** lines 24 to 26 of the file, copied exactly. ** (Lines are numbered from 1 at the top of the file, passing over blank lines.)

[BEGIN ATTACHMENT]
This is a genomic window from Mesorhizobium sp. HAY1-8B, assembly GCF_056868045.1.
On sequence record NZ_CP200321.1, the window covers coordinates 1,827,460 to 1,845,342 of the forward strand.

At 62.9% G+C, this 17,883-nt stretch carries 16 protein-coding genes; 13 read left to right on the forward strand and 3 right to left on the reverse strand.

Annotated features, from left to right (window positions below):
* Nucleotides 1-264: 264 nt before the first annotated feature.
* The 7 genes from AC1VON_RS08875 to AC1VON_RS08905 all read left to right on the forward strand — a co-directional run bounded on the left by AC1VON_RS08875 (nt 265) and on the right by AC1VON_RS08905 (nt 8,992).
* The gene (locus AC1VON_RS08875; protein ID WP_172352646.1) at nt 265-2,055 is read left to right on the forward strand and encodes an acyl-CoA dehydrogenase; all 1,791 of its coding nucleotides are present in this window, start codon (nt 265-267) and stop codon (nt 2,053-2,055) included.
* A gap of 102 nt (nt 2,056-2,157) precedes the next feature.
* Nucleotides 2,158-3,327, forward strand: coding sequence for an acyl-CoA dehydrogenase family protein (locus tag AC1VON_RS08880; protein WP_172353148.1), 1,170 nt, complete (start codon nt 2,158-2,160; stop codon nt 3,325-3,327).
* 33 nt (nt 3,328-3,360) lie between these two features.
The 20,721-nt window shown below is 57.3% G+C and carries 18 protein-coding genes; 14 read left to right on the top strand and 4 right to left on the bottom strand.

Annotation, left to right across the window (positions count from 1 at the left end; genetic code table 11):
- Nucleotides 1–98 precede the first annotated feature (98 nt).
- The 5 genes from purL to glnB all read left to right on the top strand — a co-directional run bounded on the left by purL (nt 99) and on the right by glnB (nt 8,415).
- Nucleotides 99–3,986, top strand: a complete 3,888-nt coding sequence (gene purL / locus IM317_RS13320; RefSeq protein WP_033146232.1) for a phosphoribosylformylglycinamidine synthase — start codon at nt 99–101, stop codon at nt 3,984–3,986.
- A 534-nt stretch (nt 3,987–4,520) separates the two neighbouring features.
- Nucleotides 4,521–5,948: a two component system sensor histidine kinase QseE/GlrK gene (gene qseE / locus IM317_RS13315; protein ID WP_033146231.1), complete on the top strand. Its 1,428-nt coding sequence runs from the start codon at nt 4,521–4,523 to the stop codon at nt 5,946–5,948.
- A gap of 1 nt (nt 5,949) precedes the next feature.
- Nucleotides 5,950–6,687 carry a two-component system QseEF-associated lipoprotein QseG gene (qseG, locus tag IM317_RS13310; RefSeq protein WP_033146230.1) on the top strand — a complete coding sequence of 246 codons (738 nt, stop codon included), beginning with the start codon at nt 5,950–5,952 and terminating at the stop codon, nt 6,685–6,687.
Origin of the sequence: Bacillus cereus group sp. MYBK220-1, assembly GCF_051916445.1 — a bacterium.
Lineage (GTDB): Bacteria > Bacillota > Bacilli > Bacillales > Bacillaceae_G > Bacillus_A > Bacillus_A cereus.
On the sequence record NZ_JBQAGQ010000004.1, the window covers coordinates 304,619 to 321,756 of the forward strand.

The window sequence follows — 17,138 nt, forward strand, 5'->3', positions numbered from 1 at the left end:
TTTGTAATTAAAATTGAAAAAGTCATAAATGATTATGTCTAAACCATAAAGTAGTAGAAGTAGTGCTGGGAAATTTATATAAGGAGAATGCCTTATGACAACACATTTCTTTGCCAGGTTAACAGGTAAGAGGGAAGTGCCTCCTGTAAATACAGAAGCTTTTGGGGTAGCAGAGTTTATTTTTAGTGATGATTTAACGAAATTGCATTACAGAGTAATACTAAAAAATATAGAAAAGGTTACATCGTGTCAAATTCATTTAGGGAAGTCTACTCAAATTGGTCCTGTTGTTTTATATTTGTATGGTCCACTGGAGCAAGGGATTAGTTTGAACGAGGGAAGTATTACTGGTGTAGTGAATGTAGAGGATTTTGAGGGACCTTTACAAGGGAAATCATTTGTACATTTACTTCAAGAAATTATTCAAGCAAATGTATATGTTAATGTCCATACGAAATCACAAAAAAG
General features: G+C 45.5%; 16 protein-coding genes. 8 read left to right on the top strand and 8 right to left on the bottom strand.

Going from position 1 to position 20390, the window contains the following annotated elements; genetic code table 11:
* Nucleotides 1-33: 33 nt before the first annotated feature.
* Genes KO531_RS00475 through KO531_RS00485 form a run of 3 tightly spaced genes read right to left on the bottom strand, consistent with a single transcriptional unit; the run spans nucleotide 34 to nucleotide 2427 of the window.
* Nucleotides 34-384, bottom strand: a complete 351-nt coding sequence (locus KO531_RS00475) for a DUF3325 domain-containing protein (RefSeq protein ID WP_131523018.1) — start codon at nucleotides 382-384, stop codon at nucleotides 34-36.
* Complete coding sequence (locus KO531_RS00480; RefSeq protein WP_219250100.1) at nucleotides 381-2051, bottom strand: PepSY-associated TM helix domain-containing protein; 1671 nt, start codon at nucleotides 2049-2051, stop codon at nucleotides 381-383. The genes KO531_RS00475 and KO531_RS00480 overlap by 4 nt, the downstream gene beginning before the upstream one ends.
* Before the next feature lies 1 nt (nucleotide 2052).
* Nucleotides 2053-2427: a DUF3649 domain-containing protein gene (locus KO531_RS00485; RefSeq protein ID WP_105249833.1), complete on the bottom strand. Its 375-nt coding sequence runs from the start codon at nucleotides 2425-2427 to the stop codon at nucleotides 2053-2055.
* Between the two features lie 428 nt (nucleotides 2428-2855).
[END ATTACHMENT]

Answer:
TTTGTAATTAAAATTGAAAAAGTCATAAATGATTATGTCTAAACCATAAAGTAGTAGAAGTAGTGCTGGGAAATTTATATAAGGAGAATGCCTTATGACAACACATTTCTTTGCCAGGTTAACAGGTAAGAGGGAAGTGCCTCCTGTAAATACAGAAGCTTTTGGGGTAGCAGAGTTTATTTTTAGTGATGATTTAACGAAATTGCATTACAGAGTAATACTAAAAAATATAGAAAAGGTTACATCGTGTCAAATTCATTTAGGGAAGTCTACTCAAATTGGTCCTGTTGTTTTATATTTGTATGGTCCACTGGAGCAAGGGATTAGTTTGAACGAGGGAAGTATTACTGGTGTAGTGAATGTAGAGGATTTTGAGGGACCTTTACAAGGGAAATCATTTGTACATTTACTTCAAGAAATTATTCAAGCAAATGTATATGTTAATGTCCATACGAAATCACAAAAAAG
General features: G+C 45.5%; 16 protein-coding genes. 8 read left to right on the top strand and 8 right to left on the bottom strand.

Going from position 1 to position 20390, the window contains the following annotated elements; genetic code table 11: